Guest Post from Janice Russell at Parenting Disasters
Working from home while caring for babies and young children essentially means you have two concurrent full-time jobs in which your boss, clients and kids are all vying for your attention. Juggling work and family in this manner requires a delicate balancing act, one that ideally includes a blend of time management, teamwork, and time set aside for self-care.
Create A Work-Life Balance
Many employers are sympathetic to the challenges work-from-home parents face, and some are open to staggered, compressed and project-based work schedules. If they aren’t, it’s a good time to bring the suggestion to your boss or human resources representative. For example, you might work a few early morning or late evening hours, while having more family time in the middle of the day. Having the OK for an alternative schedule allows you to focus on work when your concentration is at its peak, as well as tend to home matters as necessary. Staying in regular touch with your manager and colleagues will help ensure you're all on the same page in terms of productivity expectations and availability.
Develop Time Management Skills
Time management skills are essential when you're working and parenting at the same time. Utilize detailed “to do” lists, set calendar and appointment reminders, and prioritise tasks according to importance and deadline. Build parenting-related needs into that timeline to ensure you're giving appropriate time to each of your “jobs” as necessary. For example, if you have a baby that has to be put down for a mid-afternoon naptime, put that time on your calendar just as you would a Zoom call with your supervisor. Don’t chastise yourself if everything doesn’t go perfectly according to schedule – clients can be put on hold but babies can’t.
Ask For Support
If you have a spouse or family member living with you, coordinate schedules where possible to ensure no single person is shouldering 100 percent of the parenting responsibilities. This might mean one person has uninterrupted working hours for the first part of the day, the other for the second half. Alternatively, according to Entrepreneur, you could create daily schedules based on individual work needs for the day. If you can safely employ outside help for periods of the day to allow you to focus on work, do so. Schedule your children to the degree possible in terms of having regular wake and sleep times, meals, play and individual one-on-one attention. While you might not always be able to stick to the schedule, having a general timeline for home and work can be beneficial.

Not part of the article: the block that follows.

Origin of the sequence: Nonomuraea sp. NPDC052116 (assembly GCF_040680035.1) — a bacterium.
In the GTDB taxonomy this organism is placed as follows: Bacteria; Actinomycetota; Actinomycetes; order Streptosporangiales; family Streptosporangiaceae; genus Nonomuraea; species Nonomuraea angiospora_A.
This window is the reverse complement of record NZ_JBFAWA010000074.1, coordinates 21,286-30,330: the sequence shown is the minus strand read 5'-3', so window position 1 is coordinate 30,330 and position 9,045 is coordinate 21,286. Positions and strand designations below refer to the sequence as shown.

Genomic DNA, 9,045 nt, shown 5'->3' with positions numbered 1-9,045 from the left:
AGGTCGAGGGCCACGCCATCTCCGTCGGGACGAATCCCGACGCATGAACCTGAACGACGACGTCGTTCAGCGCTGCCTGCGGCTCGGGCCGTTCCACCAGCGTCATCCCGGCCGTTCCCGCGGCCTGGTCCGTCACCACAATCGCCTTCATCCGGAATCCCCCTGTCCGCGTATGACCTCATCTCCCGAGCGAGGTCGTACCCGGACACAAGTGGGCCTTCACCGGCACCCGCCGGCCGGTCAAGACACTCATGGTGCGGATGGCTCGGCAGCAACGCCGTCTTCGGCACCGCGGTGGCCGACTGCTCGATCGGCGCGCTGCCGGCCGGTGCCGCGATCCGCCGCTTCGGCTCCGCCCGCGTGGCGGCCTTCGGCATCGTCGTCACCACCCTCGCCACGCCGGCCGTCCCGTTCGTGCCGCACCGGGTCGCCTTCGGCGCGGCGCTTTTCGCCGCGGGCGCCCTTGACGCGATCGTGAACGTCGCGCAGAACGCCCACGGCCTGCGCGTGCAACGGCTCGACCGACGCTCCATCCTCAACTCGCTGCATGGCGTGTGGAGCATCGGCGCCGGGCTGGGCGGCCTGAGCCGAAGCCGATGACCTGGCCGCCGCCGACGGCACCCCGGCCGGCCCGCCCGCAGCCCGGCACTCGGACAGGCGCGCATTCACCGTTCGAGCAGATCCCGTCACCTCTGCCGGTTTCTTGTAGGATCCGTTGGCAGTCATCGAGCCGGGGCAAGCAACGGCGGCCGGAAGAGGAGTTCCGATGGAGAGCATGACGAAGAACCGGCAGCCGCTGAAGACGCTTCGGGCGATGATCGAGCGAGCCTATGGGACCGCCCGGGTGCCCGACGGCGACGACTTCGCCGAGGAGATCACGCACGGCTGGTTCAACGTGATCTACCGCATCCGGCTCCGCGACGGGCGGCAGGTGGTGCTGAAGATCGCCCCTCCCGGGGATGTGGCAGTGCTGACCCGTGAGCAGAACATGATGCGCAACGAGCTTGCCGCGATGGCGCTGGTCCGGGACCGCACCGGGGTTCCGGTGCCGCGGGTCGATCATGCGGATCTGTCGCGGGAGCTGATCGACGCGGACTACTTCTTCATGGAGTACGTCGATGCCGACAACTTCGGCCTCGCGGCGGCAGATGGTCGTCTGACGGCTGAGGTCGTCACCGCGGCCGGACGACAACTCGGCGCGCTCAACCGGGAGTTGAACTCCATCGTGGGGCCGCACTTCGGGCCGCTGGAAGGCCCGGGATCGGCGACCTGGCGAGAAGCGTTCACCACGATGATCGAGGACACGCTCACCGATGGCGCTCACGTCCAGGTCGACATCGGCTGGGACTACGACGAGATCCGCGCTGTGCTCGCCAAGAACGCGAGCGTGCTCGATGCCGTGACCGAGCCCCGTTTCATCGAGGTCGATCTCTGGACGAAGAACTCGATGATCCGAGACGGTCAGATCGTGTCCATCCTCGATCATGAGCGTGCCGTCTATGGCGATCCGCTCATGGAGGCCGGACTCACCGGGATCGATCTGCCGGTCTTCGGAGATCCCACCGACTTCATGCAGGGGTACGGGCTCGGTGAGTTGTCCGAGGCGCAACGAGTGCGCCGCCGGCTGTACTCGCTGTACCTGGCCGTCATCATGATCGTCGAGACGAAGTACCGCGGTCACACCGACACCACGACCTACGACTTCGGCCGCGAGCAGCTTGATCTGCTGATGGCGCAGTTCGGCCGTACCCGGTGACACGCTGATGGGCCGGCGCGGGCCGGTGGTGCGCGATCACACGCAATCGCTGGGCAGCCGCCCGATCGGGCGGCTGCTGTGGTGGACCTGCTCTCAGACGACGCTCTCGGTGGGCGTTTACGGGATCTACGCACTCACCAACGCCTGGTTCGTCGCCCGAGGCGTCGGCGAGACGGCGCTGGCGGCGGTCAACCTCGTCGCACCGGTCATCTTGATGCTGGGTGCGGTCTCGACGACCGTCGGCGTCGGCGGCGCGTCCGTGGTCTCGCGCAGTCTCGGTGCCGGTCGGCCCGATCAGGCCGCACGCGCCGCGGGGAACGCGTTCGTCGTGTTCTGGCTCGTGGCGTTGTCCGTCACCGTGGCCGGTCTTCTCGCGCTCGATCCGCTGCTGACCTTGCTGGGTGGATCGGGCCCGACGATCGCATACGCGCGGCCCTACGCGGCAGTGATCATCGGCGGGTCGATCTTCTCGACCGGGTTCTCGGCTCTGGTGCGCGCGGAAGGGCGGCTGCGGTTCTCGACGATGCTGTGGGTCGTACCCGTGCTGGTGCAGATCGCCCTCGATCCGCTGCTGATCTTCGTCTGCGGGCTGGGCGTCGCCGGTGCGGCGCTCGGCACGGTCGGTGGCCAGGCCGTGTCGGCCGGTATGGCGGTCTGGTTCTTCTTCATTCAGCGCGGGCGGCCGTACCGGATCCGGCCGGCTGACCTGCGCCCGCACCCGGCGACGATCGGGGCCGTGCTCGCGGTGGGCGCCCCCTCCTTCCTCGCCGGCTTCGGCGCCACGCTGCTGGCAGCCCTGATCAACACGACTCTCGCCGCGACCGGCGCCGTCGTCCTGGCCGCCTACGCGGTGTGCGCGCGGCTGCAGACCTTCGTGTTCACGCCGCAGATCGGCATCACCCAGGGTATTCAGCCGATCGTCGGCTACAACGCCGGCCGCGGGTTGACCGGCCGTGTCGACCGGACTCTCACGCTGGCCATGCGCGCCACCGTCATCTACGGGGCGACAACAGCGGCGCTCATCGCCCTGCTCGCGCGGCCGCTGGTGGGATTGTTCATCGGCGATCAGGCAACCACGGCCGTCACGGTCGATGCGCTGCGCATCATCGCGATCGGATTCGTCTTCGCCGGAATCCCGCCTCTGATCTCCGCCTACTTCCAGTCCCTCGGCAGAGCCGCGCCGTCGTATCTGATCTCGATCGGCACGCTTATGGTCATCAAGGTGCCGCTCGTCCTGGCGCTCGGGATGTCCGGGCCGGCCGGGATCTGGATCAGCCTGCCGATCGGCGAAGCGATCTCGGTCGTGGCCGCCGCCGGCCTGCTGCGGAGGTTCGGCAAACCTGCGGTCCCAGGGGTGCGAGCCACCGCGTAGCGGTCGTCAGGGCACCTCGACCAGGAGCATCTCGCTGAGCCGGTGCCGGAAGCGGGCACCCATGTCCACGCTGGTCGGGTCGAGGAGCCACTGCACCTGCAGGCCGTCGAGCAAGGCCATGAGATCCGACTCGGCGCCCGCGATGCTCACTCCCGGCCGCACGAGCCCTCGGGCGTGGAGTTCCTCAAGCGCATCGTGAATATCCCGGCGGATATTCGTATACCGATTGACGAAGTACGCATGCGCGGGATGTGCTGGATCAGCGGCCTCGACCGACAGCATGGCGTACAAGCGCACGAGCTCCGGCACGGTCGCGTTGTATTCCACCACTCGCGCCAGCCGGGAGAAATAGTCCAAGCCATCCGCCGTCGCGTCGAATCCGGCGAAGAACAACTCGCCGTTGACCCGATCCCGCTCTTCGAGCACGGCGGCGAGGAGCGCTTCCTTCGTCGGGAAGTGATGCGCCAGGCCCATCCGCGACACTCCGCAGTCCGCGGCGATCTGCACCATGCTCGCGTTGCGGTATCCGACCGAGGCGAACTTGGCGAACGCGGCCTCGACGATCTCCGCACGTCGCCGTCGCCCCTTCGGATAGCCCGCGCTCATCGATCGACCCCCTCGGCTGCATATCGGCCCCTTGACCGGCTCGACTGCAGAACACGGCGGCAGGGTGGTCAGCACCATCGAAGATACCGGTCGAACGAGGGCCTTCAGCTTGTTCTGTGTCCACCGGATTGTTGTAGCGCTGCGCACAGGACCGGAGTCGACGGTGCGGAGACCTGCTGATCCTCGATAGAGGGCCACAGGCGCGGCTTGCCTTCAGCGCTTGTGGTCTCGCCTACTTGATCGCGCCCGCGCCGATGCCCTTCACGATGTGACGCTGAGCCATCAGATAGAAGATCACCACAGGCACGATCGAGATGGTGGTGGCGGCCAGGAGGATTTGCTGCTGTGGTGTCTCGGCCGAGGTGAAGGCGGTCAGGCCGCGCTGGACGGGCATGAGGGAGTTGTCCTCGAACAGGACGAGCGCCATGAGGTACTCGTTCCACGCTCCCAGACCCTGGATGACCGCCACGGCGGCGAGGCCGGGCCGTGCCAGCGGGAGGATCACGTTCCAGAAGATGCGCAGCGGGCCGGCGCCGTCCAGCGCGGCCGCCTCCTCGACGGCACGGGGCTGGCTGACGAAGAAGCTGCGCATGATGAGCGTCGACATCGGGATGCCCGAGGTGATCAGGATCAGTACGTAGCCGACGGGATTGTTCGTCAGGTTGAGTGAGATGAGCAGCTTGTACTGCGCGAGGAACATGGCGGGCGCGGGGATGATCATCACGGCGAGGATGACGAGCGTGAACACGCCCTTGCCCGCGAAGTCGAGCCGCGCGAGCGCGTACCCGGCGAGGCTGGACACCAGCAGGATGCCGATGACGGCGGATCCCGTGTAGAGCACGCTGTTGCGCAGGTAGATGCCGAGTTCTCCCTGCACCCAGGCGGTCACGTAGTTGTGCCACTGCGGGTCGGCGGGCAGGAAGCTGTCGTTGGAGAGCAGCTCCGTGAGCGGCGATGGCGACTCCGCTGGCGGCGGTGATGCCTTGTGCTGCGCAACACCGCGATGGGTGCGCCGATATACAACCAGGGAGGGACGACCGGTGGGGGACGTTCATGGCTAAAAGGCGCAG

Make Time For Self-Care
When you're a new mom, chances are your body is still recovering, and you might find yourself struggling to dress appropriately for both work and childcare duties. You can still be comfortable yet stylish with yoga pants or leggings and a flowy tunic. If your job requires occasional facetime in the form of virtual meetings with colleagues or clients, keep a nice dress shirt or sweater at the ready that you can quickly change into. While no one expects a working-from-home mom to be dressed to the nines every day, keep in mind that finding comfortable, well-fitting clothes that make you feel good can help boost your self-esteem.
Making some changes to your home can also be a form of self-care. Decluttering, letting in more natural light, and focusing on feng shui can not only help you feel calmer, these tasks can also result in more positive relationships with other household members.
Managing a young family while working remotely from home can be a challenging situation. Give yourself permission to take breaks as needed, stay in touch with your manager about productivity and workplace expectations, and remember to set aside time to recharge yourself. According to Mindful, this might mean a bath, meditation time or even a quick walk around the block. Carving out time just for you can help ensure your health and mental well-being.